A How-To on Live-Trapping: Location, Setting, Baiting, Release
When you plan a fishing expedition, your intended destination is not just any old place, right? If you want to catch fish, then you should go where the fish will be biting. Well, in a sense, it's the same with live-trapping pests. Place your trap where the pests are most likely to be.
Do a little detective work first. Where are the pests that are bothering your garden most likely coming from? Are they coming from a patch of woods or a thicket that borders your garden? Most pests are secretive. They will prefer to travel territory where human eyes are least likely to spot them. A quiet area with lots of brush around is a likely travel route for them -- and that's where you'll want to locate your trap.
To bait, simply set the door(s) to the open position, apply bait, set the tripping mechanism, and set the door(s) to the trapping position. Camouflage the unit for best results. Exact baiting techniques vary. Some people place the bait:
- On the tripping mechanism (tray)
- On the floor of the cage leading up to the tripping mechanism
- Under the trap
- On the ground just outside the door(s) of the trap
- Some combination of the above
Alas, all of the foregoing is relatively straightforward compared to the final task to consider: releasing the trapped animal afterwards. I say this for two reasons:
- Your safety: If the job is not handled properly, the animal could bite you.
- The question of where to release the pest.
Disclaimer: Animals are unpredictable: you're on your own regarding safety; I assume no liability. Neither I nor anyone else can inform you of a way to release a pest from a live animal trap that is guaranteed to be safe. As soon as you open a trap door, the captured animal could dart out and head straight for you, mad as hell over its imprisonment. I can only tell you how most live-trappers release the quarry. They typically:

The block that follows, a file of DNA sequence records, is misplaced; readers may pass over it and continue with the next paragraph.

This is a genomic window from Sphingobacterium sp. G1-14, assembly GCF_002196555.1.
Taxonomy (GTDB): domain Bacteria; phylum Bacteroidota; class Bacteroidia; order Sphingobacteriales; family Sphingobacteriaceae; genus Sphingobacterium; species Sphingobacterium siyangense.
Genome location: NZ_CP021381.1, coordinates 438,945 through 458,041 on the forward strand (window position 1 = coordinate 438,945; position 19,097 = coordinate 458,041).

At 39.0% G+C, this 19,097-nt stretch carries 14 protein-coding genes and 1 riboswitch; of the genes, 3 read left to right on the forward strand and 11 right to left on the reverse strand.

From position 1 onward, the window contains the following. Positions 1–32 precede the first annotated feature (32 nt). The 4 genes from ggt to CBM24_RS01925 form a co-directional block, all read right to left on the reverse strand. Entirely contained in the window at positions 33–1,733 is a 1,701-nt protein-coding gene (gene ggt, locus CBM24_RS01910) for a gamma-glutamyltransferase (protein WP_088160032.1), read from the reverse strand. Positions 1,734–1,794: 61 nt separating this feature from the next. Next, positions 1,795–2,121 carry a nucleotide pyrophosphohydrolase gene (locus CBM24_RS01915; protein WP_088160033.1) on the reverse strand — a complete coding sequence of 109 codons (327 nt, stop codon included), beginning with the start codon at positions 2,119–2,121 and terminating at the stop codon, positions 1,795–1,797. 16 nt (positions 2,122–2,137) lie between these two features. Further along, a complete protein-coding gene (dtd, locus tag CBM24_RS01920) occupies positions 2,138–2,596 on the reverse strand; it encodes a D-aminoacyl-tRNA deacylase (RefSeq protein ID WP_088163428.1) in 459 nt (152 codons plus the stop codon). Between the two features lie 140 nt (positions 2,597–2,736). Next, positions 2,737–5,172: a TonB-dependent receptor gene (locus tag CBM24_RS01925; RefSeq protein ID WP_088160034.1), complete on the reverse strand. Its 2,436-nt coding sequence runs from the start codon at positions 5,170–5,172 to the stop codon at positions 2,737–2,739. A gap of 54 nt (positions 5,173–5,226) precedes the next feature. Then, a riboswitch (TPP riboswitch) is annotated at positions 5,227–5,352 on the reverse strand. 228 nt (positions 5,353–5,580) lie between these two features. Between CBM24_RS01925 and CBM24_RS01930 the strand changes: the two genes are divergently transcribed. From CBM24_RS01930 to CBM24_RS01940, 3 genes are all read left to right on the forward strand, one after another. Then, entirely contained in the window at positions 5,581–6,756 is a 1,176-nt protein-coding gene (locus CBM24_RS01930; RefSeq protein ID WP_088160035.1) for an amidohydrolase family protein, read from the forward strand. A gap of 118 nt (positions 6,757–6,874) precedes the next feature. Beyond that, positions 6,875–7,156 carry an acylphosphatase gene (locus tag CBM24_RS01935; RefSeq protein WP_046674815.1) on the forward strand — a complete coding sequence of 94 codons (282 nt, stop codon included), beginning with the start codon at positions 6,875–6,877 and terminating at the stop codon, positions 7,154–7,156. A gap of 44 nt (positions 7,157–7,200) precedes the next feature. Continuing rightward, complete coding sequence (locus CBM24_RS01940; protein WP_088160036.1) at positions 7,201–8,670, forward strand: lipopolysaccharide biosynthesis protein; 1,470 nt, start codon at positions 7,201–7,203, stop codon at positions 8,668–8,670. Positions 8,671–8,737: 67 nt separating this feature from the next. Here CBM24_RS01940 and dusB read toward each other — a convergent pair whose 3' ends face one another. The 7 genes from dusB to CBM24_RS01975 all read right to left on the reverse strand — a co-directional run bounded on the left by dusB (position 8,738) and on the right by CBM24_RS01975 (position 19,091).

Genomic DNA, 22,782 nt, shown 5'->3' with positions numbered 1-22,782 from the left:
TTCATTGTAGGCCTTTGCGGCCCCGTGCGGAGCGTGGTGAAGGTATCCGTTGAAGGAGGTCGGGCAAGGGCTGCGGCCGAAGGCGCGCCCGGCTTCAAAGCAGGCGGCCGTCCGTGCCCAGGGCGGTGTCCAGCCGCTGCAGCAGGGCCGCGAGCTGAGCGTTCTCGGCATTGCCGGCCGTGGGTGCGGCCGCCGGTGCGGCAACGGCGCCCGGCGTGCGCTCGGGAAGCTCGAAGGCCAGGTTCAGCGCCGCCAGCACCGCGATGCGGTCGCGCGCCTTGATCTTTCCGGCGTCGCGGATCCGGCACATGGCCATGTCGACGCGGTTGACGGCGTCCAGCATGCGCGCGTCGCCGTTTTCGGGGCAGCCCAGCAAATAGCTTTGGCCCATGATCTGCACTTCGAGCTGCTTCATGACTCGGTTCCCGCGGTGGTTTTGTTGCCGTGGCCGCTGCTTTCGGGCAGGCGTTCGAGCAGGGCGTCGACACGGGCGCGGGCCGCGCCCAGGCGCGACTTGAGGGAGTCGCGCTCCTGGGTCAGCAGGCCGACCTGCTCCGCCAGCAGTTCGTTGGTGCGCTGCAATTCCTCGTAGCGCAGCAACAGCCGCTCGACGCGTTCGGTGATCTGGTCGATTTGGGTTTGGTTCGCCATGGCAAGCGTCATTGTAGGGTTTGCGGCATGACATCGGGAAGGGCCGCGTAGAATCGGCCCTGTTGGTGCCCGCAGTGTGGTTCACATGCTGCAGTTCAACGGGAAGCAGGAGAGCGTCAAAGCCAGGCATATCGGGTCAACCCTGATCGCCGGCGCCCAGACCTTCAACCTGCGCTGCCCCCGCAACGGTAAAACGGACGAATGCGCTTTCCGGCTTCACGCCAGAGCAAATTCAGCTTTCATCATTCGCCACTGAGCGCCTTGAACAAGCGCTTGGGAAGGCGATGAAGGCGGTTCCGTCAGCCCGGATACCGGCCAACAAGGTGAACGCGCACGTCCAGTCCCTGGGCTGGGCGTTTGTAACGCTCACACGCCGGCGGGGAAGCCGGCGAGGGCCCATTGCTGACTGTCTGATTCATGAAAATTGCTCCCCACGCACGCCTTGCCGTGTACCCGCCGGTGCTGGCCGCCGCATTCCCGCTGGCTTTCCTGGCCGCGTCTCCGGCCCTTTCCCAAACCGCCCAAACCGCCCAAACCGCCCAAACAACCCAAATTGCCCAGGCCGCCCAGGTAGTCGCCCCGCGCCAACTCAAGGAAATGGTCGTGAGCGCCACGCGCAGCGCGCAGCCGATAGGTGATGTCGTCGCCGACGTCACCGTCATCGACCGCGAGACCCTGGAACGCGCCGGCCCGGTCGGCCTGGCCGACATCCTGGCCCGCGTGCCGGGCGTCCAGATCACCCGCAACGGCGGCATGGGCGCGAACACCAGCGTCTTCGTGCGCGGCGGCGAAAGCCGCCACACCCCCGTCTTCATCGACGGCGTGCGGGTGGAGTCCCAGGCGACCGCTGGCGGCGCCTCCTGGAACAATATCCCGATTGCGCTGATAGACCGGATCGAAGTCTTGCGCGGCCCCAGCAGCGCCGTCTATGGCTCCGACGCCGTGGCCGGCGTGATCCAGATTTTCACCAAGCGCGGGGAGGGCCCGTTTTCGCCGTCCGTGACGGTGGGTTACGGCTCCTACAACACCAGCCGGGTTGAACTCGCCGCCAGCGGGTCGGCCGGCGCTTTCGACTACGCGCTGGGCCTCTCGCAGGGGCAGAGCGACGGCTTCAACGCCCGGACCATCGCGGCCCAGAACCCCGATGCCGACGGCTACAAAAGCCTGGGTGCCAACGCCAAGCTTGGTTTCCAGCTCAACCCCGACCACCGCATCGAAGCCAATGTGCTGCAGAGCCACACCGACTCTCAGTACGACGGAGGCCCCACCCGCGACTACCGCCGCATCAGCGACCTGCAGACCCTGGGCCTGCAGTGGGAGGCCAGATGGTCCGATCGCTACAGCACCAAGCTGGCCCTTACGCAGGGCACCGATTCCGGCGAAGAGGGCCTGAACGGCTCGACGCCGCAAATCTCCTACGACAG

- Raise the bar that secures one of the doors on the trap.
- The better door to choose is the door that points in the opposite direction from where you plan to run afterwards.
- If the pest is vigorous, this may be enough: the animal may well crash into the door, thereby raising it enough to secure its release.
- If the animal is more docile or simply refuses to budge, some people tip over the trap (using a long pole, for example), which sets the door ajar (although this may well set both doors ajar, so be careful).
- Regardless, the guiding principle here should be to put as much distance as you can between yourself and the exiting animal.
Note that skunks are a special case. Releasing a skunk usually involves throwing an old rug (or something similar) over the trap first, so as to avoid spraying.
There's also the matter of finding a suitable location for release. This could be the thorniest problem of them all, since your town may have regulations that dictate what you may or may not do in this regard. In other words, in some cases, release options will not be in your control (which, for some of us, is always the most frustrating type of problem one can have).
That's why I advise you to contact your local game commission or animal control center before you even buy a live animal trap, in the first place. Why go through all the bother and expense of buying and using the trap if you will ultimately be unable to get rid of the pest in a manner that is both convenient and effective?